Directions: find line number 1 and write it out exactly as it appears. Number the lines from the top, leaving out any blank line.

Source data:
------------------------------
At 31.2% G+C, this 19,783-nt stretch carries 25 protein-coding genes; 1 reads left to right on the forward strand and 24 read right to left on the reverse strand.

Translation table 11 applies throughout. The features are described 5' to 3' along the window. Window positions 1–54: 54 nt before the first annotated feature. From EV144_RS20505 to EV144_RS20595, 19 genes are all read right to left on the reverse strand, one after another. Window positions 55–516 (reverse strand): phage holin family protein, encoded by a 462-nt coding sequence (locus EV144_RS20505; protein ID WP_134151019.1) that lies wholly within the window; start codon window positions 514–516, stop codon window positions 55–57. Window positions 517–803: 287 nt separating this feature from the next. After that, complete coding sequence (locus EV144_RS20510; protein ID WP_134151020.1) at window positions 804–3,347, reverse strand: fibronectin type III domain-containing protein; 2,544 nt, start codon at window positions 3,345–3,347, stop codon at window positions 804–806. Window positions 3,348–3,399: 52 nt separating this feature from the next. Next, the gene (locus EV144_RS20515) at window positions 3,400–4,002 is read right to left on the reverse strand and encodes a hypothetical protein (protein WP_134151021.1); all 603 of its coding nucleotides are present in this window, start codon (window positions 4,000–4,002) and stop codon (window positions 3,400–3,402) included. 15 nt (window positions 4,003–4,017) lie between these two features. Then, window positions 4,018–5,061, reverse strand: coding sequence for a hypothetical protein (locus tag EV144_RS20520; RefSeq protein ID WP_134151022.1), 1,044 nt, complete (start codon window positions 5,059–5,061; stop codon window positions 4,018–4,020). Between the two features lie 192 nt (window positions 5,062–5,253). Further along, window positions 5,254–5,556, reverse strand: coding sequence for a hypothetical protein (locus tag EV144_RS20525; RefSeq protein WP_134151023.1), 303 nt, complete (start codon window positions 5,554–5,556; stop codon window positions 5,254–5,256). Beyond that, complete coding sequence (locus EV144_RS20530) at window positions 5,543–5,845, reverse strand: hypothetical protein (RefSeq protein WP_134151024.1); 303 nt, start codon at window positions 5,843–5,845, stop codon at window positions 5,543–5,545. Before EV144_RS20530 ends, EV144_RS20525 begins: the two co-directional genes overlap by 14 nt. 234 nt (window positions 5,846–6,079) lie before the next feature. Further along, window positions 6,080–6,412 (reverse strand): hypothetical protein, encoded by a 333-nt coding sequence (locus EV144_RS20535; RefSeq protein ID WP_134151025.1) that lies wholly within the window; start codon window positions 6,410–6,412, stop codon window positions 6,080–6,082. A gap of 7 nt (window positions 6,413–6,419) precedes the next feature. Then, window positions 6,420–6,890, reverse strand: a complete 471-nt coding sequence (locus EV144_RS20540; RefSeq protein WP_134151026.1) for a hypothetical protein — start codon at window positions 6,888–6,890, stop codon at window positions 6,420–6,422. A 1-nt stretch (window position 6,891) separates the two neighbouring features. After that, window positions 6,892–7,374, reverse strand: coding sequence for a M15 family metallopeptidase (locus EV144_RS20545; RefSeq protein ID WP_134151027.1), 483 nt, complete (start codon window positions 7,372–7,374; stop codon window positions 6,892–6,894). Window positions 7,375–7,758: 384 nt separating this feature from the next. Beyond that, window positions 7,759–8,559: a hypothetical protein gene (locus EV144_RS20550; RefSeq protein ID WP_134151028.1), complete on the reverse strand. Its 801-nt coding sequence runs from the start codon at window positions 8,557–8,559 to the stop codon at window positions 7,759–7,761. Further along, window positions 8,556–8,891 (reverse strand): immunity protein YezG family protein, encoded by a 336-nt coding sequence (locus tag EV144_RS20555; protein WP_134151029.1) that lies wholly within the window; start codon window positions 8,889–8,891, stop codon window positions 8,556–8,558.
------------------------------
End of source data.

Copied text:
At 31.2% G+C, this 19,783-nt stretch carries 25 protein-coding genes; 1 reads left to right on the forward strand and 24 read right to left on the reverse strand.